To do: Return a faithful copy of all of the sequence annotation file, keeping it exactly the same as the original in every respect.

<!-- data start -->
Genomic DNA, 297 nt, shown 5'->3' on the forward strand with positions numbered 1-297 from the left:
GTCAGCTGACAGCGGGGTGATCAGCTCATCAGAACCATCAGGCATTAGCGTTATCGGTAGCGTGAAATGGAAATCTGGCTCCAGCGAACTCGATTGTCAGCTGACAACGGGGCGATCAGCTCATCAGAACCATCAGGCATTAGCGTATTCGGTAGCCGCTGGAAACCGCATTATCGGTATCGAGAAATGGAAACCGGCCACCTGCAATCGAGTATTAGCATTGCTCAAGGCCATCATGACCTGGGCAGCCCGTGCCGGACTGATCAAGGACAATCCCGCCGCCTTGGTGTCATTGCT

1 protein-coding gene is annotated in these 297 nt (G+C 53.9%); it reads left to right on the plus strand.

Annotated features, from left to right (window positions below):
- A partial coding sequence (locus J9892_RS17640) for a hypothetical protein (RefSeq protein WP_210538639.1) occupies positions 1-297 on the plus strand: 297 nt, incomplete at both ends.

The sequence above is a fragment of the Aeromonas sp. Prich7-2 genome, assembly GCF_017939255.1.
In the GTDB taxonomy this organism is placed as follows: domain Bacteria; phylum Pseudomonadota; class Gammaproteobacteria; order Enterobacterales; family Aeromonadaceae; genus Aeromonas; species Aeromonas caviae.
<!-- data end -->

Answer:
Genomic DNA, 297 nt, shown 5'->3' on the forward strand with positions numbered 1-297 from the left:
GTCAGCTGACAGCGGGGTGATCAGCTCATCAGAACCATCAGGCATTAGCGTTATCGGTAGCGTGAAATGGAAATCTGGCTCCAGCGAACTCGATTGTCAGCTGACAACGGGGCGATCAGCTCATCAGAACCATCAGGCATTAGCGTATTCGGTAGCCGCTGGAAACCGCATTATCGGTATCGAGAAATGGAAACCGGCCACCTGCAATCGAGTATTAGCATTGCTCAAGGCCATCATGACCTGGGCAGCCCGTGCCGGACTGATCAAGGACAATCCCGCCGCCTTGGTGTCATTGCT

1 protein-coding gene is annotated in these 297 nt (G+C 53.9%); it reads left to right on the plus strand.

Annotated features, from left to right (window positions below):
- A partial coding sequence (locus J9892_RS17640) for a hypothetical protein (RefSeq protein WP_210538639.1) occupies positions 1-297 on the plus strand: 297 nt, incomplete at both ends.

The sequence above is a fragment of the Aeromonas sp. Prich7-2 genome, assembly GCF_017939255.1.
In the GTDB taxonomy this organism is placed as follows: domain Bacteria; phylum Pseudomonadota; class Gammaproteobacteria; order Enterobacterales; family Aeromonadaceae; genus Aeromonas; species Aeromonas caviae.